Infra dig Posted on January 4, 2021

The Saling Hall cedar on the move

I came across an old photograph, taken in 1987 in November mist, of moving what is now the substantial cedar of Lebanon at Saling Hall. I had been rather sniffy about moving big trees. Buying trees ready-grown, I sniffily thought, was was almost as infra dig as buying your own furniture. I know noblemen used to shift the trees around their park with massive contraptions involving teams of horses. There was a famous transfer of trees in the 1760s from the Duke of Argyll’s collection at Whitton in Hounslow to Kew, then under development by the Earl of Bute. (It’s funny how many Scotsmen are involved in these matters).

Our cedar came from Easton Neston, courtesy of Lord Hesketh. The mover, no horses required, was Chris Newman, who operated the first Tree Spade in the country, an ingenious sort of mighty scoop to lift a big rootball and shunt it to a new home. Today his business is called Civic Trees. In exchange for the cedar he took a good twenty foot walnut to plant in Henry Moore’s garden at Much Hadham.

For our incipient arboretum at Saling I almost always looked for ‘maidens’, young trees with all their branches from the base up, as opposed to standards or half-standards that had had their branches cut off. My hunch was that they would quickly establish and in a few years overtake bigger specimens. They almost always did, so long as I followed my own 3-year rule. 3 years, that is, of unrelenting TLC, of which watering was by far the most important part.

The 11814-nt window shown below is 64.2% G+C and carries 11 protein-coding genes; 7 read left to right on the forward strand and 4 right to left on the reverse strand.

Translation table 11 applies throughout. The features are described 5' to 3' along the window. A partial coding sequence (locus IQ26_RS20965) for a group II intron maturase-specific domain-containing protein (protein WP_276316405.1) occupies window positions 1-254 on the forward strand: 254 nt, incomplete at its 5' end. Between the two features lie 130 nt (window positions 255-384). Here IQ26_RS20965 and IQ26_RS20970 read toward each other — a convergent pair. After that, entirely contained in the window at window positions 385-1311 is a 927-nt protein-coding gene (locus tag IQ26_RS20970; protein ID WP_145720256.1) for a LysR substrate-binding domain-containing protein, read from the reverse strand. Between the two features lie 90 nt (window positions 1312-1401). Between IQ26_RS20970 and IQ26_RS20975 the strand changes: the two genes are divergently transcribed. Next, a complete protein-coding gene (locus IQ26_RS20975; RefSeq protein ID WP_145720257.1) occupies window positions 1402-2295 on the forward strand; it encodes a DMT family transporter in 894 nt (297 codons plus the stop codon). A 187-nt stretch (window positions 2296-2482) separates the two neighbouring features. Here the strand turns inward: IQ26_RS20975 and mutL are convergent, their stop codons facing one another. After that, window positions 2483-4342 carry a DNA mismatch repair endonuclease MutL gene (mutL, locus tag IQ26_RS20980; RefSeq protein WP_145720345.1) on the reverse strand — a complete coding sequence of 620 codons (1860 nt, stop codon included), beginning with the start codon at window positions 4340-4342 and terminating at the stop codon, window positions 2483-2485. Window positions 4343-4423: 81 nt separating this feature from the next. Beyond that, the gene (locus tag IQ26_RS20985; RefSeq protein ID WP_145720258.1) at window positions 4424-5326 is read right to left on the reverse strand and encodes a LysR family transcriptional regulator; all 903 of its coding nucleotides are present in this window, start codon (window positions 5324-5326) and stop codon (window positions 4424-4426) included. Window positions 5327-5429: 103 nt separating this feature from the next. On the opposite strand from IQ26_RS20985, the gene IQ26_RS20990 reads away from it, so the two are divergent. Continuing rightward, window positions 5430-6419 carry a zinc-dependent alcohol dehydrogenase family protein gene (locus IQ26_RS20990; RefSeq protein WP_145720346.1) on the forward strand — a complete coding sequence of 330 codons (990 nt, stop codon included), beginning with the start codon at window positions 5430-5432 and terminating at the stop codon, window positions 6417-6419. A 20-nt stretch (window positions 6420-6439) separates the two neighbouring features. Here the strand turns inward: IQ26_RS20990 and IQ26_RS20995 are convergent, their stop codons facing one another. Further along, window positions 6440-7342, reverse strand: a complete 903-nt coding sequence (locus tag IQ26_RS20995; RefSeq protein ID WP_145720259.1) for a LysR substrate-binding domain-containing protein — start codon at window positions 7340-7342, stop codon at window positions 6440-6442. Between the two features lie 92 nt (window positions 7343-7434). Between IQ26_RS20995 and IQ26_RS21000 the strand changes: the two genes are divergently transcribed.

In those days there was virtually no need to go further than one nursey to find almost any tree or shrub you had ever seen or read about. The Hillier family had ‘previous’, as they say, but Harold Hillier was an obsessive. By happy chance Hilliers Manual of Trees and Shrubs was published in the same year as my World Atlas of Wine, 1971, and in the same year we moved to a house with space to plant. When I bought my first Manual I had little notion of what a unique and precious document it is. It was the work of Harold (since Sir Harold) Hillier and his assistant Roy Lancaster. Not only did it list and describe what seemed to be the entire repertory of trees that anyone could plant in Britain. It actually offered them for sale. Yes, you could order the complete Quercetum or Sorbetum or Cupressetum (if there is such a word). It would be delivered to your door, and bingo, you would be a celebrated Collector. Not instantly, mind you. The trees were not all lined up in pots at Romsey waiting for takers. Sometimes you had to wait for the propagator. And there is the apocalyptic story of the customer who telegrammed H.H. ‘Trees arrived. Presume roots follow.’

He was unlucky. Most of the scores of trees I eventually ordered turned up in due course, roots intact, were planted, and, after their three years, thrived. Most of them, I am happy to say, still do. And this is really the point of this story: the happy ending. We were the curators of the growing collection for forty years. Now, eight years after leaving, I am in regular contact with the new owner, who sends me bulletins, photos confirming identities and answers my questions about progress. In all there are something like a thousand woody plants on the list. How lucky am I still to be enjoying what I planted fifty years ago?

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